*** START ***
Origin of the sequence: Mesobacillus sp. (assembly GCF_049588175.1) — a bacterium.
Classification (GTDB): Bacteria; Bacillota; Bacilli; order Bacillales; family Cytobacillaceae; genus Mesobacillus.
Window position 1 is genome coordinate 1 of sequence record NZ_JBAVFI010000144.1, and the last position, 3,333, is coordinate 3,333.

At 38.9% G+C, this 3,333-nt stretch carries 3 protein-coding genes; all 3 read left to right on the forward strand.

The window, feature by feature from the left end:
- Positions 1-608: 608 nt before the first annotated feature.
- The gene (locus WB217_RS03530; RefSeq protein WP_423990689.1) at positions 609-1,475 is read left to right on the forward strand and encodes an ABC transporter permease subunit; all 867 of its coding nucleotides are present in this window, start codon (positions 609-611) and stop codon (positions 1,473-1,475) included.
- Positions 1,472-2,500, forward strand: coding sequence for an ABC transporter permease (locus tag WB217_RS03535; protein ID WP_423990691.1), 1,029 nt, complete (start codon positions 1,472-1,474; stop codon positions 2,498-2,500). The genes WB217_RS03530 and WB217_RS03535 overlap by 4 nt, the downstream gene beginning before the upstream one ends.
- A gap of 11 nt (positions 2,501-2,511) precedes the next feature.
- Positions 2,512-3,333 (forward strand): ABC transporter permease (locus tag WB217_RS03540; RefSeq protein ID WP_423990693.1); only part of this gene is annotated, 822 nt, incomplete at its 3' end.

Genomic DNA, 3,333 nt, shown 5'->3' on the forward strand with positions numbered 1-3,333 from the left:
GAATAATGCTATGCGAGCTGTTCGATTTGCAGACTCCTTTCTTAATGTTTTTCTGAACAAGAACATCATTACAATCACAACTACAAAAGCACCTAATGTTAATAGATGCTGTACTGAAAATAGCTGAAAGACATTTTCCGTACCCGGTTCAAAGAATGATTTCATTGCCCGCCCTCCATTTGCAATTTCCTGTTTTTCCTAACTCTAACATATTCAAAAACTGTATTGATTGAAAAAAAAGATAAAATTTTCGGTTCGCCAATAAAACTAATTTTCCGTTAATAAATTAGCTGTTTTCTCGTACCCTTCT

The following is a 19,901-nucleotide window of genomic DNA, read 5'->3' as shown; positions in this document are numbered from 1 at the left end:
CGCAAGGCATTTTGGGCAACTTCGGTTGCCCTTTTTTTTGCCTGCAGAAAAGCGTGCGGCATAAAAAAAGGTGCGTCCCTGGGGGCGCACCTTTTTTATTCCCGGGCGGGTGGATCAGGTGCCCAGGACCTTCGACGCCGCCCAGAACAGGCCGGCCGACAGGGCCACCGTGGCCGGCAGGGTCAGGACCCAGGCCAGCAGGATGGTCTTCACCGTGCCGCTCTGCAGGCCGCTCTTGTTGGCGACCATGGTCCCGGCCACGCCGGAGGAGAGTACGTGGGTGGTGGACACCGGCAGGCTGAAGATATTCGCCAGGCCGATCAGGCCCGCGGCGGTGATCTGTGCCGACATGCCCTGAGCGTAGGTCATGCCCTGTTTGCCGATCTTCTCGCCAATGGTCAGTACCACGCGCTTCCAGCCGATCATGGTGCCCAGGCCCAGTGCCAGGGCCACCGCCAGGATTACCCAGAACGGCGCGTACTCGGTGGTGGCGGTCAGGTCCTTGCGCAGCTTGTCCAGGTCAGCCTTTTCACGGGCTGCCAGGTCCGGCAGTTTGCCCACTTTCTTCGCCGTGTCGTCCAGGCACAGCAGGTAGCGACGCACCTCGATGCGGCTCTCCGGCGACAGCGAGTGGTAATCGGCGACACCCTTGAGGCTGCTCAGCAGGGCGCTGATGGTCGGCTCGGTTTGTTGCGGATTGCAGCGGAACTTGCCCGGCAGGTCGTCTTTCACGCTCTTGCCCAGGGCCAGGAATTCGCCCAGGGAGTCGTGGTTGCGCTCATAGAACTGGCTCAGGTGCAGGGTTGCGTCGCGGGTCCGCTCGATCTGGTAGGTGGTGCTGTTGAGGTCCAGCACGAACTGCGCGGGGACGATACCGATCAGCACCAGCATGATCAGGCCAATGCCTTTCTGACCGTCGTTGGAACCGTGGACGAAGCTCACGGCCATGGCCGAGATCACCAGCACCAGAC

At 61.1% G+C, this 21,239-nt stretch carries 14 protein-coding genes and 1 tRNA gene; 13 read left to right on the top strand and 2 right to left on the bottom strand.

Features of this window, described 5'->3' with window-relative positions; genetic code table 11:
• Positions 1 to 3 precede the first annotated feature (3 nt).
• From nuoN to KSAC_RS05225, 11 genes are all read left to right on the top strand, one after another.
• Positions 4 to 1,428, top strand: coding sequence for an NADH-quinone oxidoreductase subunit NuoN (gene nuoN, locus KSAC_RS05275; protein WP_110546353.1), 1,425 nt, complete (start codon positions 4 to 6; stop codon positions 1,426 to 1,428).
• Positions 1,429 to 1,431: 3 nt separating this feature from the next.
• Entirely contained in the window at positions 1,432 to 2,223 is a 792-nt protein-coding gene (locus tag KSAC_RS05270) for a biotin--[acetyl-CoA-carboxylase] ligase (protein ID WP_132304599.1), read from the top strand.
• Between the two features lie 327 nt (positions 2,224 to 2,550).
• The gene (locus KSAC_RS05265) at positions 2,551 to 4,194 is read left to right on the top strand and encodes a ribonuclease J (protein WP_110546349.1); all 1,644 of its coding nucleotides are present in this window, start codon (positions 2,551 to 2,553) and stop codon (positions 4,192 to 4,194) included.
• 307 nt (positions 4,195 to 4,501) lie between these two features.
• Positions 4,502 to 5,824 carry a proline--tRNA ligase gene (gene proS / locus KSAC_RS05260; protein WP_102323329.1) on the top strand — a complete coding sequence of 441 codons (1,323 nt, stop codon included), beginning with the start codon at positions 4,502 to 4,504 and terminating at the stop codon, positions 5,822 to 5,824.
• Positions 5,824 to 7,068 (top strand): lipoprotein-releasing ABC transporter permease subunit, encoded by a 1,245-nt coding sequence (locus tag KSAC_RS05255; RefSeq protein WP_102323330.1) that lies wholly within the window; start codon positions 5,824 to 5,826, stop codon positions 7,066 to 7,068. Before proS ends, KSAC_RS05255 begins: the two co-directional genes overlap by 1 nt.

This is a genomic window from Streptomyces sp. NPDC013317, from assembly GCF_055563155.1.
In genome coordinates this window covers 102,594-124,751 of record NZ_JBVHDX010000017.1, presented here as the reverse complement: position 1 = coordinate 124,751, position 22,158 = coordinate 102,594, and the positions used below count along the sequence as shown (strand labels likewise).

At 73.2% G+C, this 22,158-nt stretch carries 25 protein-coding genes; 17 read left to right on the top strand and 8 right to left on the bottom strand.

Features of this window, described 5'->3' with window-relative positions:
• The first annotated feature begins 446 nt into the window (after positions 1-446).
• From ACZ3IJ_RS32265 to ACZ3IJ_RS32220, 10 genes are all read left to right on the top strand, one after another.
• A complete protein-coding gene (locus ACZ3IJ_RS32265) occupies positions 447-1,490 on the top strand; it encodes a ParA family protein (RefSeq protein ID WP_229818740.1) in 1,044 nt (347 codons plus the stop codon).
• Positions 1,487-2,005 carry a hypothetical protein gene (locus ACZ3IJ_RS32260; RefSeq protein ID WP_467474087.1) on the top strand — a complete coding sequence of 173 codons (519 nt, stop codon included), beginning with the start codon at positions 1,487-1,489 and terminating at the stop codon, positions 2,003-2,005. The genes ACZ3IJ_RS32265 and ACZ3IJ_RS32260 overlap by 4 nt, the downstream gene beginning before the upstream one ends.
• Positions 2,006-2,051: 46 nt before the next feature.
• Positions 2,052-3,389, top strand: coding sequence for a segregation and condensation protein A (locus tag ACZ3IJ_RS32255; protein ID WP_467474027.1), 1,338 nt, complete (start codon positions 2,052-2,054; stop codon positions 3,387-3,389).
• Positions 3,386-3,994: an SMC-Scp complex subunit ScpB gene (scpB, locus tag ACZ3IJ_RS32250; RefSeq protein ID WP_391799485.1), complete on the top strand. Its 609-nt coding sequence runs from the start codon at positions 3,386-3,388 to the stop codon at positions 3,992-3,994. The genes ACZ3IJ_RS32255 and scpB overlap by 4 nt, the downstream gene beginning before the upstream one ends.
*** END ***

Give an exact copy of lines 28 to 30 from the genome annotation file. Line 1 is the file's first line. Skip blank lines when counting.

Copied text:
In genome coordinates this window covers 102,594-124,751 of record NZ_JBVHDX010000017.1, presented here as the reverse complement: position 1 = coordinate 124,751, position 22,158 = coordinate 102,594, and the positions used below count along the sequence as shown (strand labels likewise).

At 73.2% G+C, this 22,158-nt stretch carries 25 protein-coding genes; 17 read left to right on the top strand and 8 right to left on the bottom strand.

Features of this window, described 5'->3' with window-relative positions: